Charles Blow, a left-wing columnist for the New York Times, has suggested canceling the popular Looney Tunes cartoon characters Speedy Gonzales and Pepé Le Pew — the former because it is “racist,” the latter for contributing to “rape culture.”
Blow made the suggestions in a column applauding the removal of several Dr. Seuss books from circulation for allegedly racist caricatures. In the column, titled, “Six Seuss Books Bore a Bias,” Blow argued: “Racism must be exorcised from culture, including, or maybe especially, from children’s culture.”
As a child, I was led to believe that Blackness was inferior. And I was not alone. The Black society into which I was born was riddled with these beliefs.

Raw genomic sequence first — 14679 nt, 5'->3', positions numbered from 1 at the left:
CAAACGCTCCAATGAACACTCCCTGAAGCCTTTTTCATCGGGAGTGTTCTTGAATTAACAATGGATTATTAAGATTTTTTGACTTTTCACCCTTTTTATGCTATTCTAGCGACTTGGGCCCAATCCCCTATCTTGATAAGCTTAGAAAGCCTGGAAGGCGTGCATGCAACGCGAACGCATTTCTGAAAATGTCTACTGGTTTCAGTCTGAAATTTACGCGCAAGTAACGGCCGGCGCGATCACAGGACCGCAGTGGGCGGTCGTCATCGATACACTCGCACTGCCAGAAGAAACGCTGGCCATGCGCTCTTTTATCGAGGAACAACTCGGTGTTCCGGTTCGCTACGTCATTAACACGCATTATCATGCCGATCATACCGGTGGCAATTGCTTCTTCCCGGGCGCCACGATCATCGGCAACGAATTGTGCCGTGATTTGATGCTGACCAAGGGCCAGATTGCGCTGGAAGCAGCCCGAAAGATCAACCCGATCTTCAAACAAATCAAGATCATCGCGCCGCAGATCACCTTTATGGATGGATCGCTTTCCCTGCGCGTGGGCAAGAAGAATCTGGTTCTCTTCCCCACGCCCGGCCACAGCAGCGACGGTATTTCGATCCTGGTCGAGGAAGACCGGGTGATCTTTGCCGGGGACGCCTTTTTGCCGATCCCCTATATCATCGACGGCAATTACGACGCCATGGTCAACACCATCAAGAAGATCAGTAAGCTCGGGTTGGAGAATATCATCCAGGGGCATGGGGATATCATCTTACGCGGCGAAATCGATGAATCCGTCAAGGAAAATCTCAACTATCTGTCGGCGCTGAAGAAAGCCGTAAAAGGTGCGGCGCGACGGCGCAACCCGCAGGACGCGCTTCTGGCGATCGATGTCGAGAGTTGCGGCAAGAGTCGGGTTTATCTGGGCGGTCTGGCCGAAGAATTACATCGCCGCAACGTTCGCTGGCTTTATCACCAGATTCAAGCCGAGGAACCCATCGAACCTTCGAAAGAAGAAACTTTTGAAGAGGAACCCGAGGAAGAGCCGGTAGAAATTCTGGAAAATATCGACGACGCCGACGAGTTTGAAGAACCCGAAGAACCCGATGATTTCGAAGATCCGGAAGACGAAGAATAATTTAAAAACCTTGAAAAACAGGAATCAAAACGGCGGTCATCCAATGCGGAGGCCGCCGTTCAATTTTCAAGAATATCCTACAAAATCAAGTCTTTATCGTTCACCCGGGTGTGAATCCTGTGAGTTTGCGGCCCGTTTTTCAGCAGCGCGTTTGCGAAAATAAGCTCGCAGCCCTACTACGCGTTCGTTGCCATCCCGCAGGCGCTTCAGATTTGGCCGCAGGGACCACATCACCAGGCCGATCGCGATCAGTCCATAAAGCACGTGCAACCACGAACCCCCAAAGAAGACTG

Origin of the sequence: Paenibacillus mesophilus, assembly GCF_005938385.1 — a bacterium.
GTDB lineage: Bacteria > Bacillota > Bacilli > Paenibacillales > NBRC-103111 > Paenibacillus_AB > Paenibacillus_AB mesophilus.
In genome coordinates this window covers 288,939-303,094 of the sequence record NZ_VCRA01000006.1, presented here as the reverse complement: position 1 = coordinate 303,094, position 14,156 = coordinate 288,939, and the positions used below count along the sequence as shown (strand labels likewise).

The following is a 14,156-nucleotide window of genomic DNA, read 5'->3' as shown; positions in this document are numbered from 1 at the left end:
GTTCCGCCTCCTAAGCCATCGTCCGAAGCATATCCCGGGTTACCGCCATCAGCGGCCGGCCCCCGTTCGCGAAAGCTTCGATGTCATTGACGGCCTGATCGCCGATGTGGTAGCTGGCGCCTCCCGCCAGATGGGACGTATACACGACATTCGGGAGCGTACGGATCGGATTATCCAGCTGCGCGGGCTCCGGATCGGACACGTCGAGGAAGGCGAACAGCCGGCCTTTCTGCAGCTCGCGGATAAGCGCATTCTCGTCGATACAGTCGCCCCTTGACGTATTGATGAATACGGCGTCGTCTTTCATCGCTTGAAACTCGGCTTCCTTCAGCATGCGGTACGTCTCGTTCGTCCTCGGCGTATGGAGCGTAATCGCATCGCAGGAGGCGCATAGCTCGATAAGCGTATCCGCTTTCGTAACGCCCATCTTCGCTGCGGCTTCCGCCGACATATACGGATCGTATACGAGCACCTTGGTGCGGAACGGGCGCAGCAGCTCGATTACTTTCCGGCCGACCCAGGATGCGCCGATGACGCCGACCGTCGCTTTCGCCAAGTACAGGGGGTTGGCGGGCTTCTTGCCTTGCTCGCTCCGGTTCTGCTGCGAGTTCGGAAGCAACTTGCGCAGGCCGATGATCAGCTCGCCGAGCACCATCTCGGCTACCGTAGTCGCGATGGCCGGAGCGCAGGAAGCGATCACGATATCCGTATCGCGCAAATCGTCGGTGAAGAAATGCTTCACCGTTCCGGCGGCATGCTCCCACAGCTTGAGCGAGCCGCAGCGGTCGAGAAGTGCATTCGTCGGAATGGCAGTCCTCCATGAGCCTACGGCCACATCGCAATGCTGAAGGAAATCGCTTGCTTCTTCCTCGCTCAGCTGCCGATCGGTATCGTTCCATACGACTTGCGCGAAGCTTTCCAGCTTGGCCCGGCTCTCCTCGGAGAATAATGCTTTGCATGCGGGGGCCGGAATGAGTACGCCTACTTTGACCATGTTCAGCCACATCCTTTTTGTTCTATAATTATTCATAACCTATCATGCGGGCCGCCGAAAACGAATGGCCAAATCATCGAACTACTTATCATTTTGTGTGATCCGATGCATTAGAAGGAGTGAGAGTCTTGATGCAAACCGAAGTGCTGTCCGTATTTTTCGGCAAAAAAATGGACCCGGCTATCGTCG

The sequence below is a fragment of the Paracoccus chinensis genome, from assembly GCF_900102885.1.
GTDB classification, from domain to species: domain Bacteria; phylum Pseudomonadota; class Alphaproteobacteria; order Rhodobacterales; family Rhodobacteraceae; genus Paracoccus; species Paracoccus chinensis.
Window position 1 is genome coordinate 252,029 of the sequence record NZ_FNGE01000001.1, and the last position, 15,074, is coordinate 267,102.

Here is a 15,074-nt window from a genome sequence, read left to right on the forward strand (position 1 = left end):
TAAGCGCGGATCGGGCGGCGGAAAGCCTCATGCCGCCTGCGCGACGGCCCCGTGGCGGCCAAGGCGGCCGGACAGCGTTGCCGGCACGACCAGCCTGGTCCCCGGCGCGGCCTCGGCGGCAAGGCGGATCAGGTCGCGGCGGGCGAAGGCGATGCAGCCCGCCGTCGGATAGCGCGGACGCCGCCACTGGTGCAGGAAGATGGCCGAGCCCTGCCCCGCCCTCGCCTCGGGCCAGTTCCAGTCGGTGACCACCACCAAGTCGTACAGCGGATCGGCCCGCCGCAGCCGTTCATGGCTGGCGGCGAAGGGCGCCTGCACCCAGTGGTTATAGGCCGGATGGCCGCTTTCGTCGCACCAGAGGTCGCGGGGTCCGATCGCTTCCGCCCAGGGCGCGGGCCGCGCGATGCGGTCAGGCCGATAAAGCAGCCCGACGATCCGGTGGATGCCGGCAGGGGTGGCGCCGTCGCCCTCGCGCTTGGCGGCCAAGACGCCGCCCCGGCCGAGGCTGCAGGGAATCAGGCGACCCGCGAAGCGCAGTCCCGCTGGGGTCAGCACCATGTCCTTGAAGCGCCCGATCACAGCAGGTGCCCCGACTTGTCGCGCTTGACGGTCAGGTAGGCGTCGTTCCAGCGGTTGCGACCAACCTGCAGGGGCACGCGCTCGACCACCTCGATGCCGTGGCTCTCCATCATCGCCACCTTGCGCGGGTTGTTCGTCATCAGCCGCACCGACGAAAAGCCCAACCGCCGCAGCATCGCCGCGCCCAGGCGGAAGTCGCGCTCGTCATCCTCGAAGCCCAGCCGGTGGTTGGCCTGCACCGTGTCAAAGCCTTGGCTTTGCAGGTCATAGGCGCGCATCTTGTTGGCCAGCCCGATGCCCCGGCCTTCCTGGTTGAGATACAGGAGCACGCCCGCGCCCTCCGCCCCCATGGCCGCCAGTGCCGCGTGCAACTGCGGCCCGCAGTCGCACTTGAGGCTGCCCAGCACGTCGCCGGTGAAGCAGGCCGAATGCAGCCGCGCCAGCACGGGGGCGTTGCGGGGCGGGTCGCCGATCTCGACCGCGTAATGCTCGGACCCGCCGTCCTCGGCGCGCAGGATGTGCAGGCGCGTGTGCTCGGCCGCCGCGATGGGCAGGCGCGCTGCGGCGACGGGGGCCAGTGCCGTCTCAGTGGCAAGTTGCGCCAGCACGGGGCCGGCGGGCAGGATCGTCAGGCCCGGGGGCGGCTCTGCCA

It wasn’t something that most if any would articulate in that way, let alone knowingly propagate. Rather, it was in the air, in the culture. We had been trained in it, bathed in it, acculturated to hate ourselves.
It happened for children in the most inconspicuous of ways: It was relayed through toys and dolls, cartoons and children’s shows, fairy tales and children’s books.
Some of the first cartoons I can remember included Pepé Le Pew, who normalized rape culture; Speedy Gonzales, whose friends helped popularize the corrosive stereotype of the drunk and lethargic Mexicans; and Mammy Two Shoes, a heavyset Black maid who spoke in a heavy accent.